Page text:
Macros with Variable Argument Lists

On June 21, 2010, in Code Monkey, by Tom

In C/C++, macros that take a variable number of arguments (called variadic macros) can be very useful. Having printf-style macros just makes certain things easier to read and understand. Below I’ll describe how to do this in a way that works on Windows and Linux, as well as supports empty argument lists.


Consider the following log method:

void WriteLog( const LOG_LEVEL level, const char* file, const int line, const char* format, ... );

Pretty straight-forward: it allows you to specify the log level (NOTICE, WARNING, ERROR, etc), a file name and line number, and a user-defined description in “printf” format. To log a warning message, you would type:

WriteLog( LL_WARNING, __FILE__, __LINE__, "[WARNING] Failed to import descriptor '%s:%i'!", _descriptor, _id );

The entry in the log file would look like:

Core.cpp:715 [WARNING] Failed to import descriptor 'timing-engine'!

Creating a Variadic Macro

Calling WriteLog directly works fine, but it’s pretty verbose and annoying to use. One way to make it simpler is to wrap WriteLog with a variadic macro:

#define LOG_WARNING( format, ... ) \\
WriteLog( LL_WARNING, __FILE__, __LINE__, "[WARNING] " format, ##__VA_ARGS__ );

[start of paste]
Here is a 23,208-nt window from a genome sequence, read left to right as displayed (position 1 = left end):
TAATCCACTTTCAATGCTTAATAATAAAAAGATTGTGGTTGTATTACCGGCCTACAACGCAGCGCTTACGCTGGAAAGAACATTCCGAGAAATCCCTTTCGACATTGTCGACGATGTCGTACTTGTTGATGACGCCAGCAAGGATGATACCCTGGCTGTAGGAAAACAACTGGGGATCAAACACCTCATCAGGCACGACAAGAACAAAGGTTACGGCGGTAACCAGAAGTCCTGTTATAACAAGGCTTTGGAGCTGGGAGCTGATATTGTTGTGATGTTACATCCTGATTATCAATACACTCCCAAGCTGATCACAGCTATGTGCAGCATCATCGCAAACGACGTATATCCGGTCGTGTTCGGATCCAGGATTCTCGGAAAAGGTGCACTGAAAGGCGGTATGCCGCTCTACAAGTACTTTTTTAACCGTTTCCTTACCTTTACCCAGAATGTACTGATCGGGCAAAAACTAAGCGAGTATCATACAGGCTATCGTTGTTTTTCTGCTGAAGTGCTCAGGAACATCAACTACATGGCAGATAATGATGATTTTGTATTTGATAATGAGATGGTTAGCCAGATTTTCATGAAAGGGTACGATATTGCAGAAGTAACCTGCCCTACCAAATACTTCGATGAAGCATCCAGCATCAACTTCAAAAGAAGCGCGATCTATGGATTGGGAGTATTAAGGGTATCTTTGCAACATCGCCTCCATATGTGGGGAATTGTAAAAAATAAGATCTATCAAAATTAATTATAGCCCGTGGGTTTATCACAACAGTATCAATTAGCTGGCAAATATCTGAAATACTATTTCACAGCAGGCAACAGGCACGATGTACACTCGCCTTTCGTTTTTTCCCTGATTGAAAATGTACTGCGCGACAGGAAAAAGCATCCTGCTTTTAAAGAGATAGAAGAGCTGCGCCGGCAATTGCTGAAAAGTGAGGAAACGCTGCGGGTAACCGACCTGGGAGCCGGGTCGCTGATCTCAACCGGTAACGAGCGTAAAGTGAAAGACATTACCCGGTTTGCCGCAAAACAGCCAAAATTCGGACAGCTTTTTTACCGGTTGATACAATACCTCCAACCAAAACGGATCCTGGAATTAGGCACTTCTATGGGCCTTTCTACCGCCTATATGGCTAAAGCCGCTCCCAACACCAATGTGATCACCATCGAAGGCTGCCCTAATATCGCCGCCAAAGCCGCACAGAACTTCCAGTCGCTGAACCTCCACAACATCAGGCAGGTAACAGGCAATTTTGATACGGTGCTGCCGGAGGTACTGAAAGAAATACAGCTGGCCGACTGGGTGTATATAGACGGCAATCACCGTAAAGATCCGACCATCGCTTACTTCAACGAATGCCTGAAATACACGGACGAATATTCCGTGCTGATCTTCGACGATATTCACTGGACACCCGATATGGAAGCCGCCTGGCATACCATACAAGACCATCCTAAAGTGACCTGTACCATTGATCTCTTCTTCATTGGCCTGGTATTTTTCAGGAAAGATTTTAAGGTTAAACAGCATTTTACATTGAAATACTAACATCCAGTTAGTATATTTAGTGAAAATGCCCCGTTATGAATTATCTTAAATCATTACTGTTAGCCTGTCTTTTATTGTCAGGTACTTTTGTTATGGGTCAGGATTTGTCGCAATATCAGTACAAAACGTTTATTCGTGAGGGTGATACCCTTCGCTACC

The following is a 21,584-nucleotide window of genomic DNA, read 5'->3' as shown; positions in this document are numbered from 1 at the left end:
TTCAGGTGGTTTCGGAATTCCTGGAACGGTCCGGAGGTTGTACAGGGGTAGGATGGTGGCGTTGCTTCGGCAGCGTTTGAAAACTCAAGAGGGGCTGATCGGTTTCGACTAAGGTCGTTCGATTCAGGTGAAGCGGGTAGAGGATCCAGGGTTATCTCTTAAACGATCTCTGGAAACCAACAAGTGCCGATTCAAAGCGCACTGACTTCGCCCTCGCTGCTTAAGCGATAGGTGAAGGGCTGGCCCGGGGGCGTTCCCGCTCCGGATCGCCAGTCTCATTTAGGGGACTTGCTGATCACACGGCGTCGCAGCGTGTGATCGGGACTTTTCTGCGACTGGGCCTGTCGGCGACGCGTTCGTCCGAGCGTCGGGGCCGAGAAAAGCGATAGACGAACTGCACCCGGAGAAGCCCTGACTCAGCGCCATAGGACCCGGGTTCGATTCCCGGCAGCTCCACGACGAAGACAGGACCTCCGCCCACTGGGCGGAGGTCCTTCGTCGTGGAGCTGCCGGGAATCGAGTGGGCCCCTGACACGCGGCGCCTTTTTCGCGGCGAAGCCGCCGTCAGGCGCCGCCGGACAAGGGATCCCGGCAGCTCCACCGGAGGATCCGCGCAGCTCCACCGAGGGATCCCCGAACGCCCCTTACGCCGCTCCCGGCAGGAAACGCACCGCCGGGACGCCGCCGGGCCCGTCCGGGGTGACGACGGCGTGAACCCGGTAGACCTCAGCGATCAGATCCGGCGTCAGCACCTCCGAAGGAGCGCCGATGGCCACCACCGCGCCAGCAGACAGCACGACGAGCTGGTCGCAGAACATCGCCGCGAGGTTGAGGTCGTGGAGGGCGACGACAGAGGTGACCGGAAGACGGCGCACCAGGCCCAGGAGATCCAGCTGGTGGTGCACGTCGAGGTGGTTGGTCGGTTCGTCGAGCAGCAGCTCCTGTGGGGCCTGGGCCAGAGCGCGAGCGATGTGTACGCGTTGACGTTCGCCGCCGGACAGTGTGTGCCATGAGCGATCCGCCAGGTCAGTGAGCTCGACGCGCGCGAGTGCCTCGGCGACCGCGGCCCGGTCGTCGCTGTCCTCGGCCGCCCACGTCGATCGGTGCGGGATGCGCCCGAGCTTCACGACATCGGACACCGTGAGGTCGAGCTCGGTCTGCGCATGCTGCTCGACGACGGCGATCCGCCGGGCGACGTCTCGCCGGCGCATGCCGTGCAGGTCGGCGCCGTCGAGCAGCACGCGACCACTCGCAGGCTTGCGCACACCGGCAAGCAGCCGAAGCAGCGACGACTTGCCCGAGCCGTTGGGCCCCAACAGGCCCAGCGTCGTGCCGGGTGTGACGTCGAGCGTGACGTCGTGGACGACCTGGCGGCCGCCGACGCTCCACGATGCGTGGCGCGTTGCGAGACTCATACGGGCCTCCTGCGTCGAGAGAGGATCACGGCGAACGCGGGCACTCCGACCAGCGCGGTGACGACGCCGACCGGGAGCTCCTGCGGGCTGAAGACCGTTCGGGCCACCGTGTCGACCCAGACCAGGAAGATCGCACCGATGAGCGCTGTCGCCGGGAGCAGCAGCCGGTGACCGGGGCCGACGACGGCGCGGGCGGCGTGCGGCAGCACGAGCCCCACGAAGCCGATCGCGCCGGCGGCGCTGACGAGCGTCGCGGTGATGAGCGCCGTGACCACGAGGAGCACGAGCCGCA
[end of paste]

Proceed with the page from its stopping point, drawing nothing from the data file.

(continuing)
Then the example above would become:

LOG_WARNING( "Failed to import descriptor '%s:%i'!", _descriptor, _id );

The macro automatically fills in the file and line number where the log message was generated, and the log level is specified by the macro name (LOG_WARNING). This is much more straight-forward and I believe it makes the code easier to read.

Notice that __VA_ARGS__ is used to get the variable argument list and pass it to WriteLog. During compilation, the preprocessor replaces __VA_ARGS__ with the comma-separated list of  arguments. The ‘##‘ that prefixes __VA_ARGS__ is vital if you want your macro to work like you expect. Without it, you would be required to have at least one argument after the format string. ’##‘ has a special meaning in this case: it causes the preceding comma to be deleted if there are no variable arguments. Without this, the following line would generate a syntax error:

LOG_WARNING( "This would cause a syntax error" );

Prefixing __VA_ARGS__ with ‘##‘ allows the above code to work just fine.

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One Response to Macros with Variable Argument Lists

  1. Cesar says:

    This was exactly what I was looking for, Thanks!

    Btw, I think you can, and may be better off with leaving off the terminating semicolon in your macro definition, right?

    I may be wrong, just starting to learn effectively use macros, etc, but I think it will just add an extra semicolon, since your calling code will very likely have it already, and may cause probs in some situations… no?

    Anyway, Thanks a Bagillion!



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